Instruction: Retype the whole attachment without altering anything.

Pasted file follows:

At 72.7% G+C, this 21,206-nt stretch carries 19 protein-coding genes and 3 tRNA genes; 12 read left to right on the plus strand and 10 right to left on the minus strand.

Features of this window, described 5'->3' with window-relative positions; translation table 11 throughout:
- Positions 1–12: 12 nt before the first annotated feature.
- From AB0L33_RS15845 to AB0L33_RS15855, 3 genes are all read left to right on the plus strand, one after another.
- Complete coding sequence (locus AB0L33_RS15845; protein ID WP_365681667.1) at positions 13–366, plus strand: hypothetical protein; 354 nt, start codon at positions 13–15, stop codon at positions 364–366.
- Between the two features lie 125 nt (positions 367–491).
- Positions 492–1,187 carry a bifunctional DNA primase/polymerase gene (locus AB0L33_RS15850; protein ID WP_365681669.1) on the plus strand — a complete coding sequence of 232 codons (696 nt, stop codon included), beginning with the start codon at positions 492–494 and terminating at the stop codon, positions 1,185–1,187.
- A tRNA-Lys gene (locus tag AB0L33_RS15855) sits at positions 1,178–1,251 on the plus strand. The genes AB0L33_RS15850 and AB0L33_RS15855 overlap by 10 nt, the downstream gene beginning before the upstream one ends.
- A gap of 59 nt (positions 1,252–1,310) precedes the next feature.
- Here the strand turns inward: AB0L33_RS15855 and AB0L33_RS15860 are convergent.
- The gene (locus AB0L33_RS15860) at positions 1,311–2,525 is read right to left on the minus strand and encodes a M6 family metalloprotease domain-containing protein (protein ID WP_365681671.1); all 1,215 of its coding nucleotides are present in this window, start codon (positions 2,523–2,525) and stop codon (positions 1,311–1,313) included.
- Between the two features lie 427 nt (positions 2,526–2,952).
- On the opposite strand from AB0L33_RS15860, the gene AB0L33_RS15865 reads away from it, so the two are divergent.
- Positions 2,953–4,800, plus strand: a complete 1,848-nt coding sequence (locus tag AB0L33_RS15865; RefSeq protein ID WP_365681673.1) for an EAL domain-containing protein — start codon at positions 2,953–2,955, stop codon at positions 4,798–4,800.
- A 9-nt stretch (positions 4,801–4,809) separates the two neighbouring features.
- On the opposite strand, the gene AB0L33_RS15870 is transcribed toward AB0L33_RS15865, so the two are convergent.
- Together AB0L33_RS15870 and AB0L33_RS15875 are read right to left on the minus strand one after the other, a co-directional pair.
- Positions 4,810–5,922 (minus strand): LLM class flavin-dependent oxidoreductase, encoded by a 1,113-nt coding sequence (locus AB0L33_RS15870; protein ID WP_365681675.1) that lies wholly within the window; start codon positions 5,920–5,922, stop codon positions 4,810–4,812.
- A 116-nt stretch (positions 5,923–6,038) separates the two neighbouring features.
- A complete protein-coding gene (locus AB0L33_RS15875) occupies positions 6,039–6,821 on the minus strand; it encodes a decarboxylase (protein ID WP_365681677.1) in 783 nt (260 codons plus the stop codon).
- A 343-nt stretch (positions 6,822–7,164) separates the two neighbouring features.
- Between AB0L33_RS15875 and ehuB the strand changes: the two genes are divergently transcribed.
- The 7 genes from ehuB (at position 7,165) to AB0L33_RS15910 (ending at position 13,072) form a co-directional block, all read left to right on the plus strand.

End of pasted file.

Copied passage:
At 72.7% G+C, this 21,206-nt stretch carries 19 protein-coding genes and 3 tRNA genes; 12 read left to right on the plus strand and 10 right to left on the minus strand.

Features of this window, described 5'->3' with window-relative positions; translation table 11 throughout:
- Positions 1–12: 12 nt before the first annotated feature.
- From AB0L33_RS15845 to AB0L33_RS15855, 3 genes are all read left to right on the plus strand, one after another.
- Complete coding sequence (locus AB0L33_RS15845; protein ID WP_365681667.1) at positions 13–366, plus strand: hypothetical protein; 354 nt, start codon at positions 13–15, stop codon at positions 364–366.
- Between the two features lie 125 nt (positions 367–491).
- Positions 492–1,187 carry a bifunctional DNA primase/polymerase gene (locus AB0L33_RS15850; protein ID WP_365681669.1) on the plus strand — a complete coding sequence of 232 codons (696 nt, stop codon included), beginning with the start codon at positions 492–494 and terminating at the stop codon, positions 1,185–1,187.
- A tRNA-Lys gene (locus tag AB0L33_RS15855) sits at positions 1,178–1,251 on the plus strand. The genes AB0L33_RS15850 and AB0L33_RS15855 overlap by 10 nt, the downstream gene beginning before the upstream one ends.
- A gap of 59 nt (positions 1,252–1,310) precedes the next feature.
- Here the strand turns inward: AB0L33_RS15855 and AB0L33_RS15860 are convergent.
- The gene (locus AB0L33_RS15860) at positions 1,311–2,525 is read right to left on the minus strand and encodes a M6 family metalloprotease domain-containing protein (protein ID WP_365681671.1); all 1,215 of its coding nucleotides are present in this window, start codon (positions 2,523–2,525) and stop codon (positions 1,311–1,313) included.
- Between the two features lie 427 nt (positions 2,526–2,952).
- On the opposite strand from AB0L33_RS15860, the gene AB0L33_RS15865 reads away from it, so the two are divergent.
- Positions 2,953–4,800, plus strand: a complete 1,848-nt coding sequence (locus tag AB0L33_RS15865; RefSeq protein ID WP_365681673.1) for an EAL domain-containing protein — start codon at positions 2,953–2,955, stop codon at positions 4,798–4,800.
- A 9-nt stretch (positions 4,801–4,809) separates the two neighbouring features.
- On the opposite strand, the gene AB0L33_RS15870 is transcribed toward AB0L33_RS15865, so the two are convergent.
- Together AB0L33_RS15870 and AB0L33_RS15875 are read right to left on the minus strand one after the other, a co-directional pair.
- Positions 4,810–5,922 (minus strand): LLM class flavin-dependent oxidoreductase, encoded by a 1,113-nt coding sequence (locus AB0L33_RS15870; protein ID WP_365681675.1) that lies wholly within the window; start codon positions 5,920–5,922, stop codon positions 4,810–4,812.
- A 116-nt stretch (positions 5,923–6,038) separates the two neighbouring features.
- A complete protein-coding gene (locus AB0L33_RS15875) occupies positions 6,039–6,821 on the minus strand; it encodes a decarboxylase (protein ID WP_365681677.1) in 783 nt (260 codons plus the stop codon).
- A 343-nt stretch (positions 6,822–7,164) separates the two neighbouring features.
- Between AB0L33_RS15875 and ehuB the strand changes: the two genes are divergently transcribed.
- The 7 genes from ehuB (at position 7,165) to AB0L33_RS15910 (ending at position 13,072) form a co-directional block, all read left to right on the plus strand.